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Switching Google Cloud Engine Nodepool should not break system availability


Let's say your GCE nodes are corrupted or need patching, you know how to create a new nodepool but you wonder if switching from one to the other might impact your system availability. It should not but let's try, shall we?



Make sure you have deployed a Kubernetes cluster and OpenFaaS as per the main README of this repository.

Make sure you have the right Kubernetes credentials so that you can connect to your cluster. Basically, if kubectl works, you should be fine as the Chaos Toolkit uses the same credentials.

In addition, you will aso need credentials to connect to your GCE project via a service account file. Make sure to first create one and edit the experiment secrets and configuration sections accordingly.

WARNING: This experiment is fairly powerful as it creates a new nodepool on your cluster. As this is a demo, make sure you have the right environment to toy with it first. The existing nodepool will not be deleted while the new one will be deleted at the end of the experiment automatically. If not, you can delete it as follows:

$ gcloud container node-pools list --cluster CLUSTER_ID yet-other-pool


We are relying on Vegeta to inject load into the system. Please download the command line and make it available into your PATH.

Chaos Toolkit

You need to have the Chaos Toolkit installed on your local machine as well as the Kubernetes and GCE dependencies:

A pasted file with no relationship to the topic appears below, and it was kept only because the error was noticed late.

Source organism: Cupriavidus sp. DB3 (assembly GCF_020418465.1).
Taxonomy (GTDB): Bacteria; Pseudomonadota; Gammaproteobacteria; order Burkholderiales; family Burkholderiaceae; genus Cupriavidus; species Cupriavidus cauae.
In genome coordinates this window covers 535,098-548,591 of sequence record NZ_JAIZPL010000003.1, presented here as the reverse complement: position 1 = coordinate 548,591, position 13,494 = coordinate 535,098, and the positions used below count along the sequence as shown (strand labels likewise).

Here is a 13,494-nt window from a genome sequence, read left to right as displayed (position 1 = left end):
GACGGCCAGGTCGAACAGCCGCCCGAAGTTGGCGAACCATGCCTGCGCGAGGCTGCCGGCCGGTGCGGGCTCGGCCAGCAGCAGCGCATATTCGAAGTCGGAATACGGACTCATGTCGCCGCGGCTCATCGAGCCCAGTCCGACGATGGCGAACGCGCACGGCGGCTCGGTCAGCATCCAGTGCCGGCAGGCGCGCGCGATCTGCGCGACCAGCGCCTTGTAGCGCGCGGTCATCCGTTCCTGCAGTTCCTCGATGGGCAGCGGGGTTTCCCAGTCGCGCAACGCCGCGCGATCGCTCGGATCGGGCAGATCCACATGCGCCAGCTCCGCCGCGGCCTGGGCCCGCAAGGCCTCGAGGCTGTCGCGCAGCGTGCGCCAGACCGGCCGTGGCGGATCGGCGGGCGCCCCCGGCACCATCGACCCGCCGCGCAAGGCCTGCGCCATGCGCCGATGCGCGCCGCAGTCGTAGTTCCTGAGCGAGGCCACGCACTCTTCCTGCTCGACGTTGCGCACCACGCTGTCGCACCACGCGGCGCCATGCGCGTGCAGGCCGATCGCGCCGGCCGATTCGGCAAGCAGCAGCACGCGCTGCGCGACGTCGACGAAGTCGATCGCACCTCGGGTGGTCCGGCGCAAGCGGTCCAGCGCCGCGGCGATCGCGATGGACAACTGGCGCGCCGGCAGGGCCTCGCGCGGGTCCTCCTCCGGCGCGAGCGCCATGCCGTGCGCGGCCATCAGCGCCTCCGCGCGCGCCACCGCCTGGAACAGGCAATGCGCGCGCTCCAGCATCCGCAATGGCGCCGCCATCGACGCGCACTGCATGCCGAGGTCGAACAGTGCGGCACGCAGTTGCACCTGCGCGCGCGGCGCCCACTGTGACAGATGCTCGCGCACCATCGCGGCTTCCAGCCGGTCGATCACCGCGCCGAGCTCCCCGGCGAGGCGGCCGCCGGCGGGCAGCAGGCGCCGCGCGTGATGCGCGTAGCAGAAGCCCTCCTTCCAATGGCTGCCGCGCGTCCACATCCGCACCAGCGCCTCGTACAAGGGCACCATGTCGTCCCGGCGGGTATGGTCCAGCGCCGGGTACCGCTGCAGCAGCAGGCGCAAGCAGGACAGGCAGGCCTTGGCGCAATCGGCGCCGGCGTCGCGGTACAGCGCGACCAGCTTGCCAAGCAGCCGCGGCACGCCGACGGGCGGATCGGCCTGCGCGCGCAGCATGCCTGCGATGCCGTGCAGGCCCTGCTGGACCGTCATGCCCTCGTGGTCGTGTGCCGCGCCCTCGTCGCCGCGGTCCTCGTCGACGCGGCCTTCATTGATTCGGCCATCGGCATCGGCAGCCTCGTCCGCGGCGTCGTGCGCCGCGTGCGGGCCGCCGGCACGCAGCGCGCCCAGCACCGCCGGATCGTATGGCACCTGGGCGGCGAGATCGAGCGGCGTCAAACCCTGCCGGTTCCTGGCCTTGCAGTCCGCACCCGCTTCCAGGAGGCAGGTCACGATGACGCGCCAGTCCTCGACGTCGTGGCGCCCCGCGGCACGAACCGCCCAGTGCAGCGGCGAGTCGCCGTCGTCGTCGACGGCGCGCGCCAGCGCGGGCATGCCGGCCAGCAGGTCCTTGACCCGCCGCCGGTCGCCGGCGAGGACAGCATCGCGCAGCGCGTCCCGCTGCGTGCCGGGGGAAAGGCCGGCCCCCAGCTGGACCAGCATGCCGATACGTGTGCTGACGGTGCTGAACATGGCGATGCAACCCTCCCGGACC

(chaostk) $ pip install -U chaostoolkit chaostoolkit-kubernetes chaostoolkit-google-cloud

Also, to generate reports, you will need to install the chaostoolkit-reporting plugin.


Run the experiment as follows:

(chaostk) $ cd repo/toplevel/directory
(chaostk) $ chaos run experiments/switching-gce-nodepool/experiment.json

Here is a sample of this experiment being executed:

Chaos Toolkit Experiment Run

At the same time, let's have a view of our system via Weave Cloud.

System View via Weave Scope

Notice how the new node joins the cluster and how OpenFaaS reacts by distributing the load accordingly once the nodes on the existing nodepool have been cordon.

Note also how we uncordon those nodes and delete the new nodepool in the rollbacks.


You can create a report of the results as follows:

(chaostk) $ chaos report --export-format=pdf journal.json report.pdf

You can find an example of such a report here.

We notice a few 502 indicating that some users could be impacted in the operation. However this could also be an experiment artifact.

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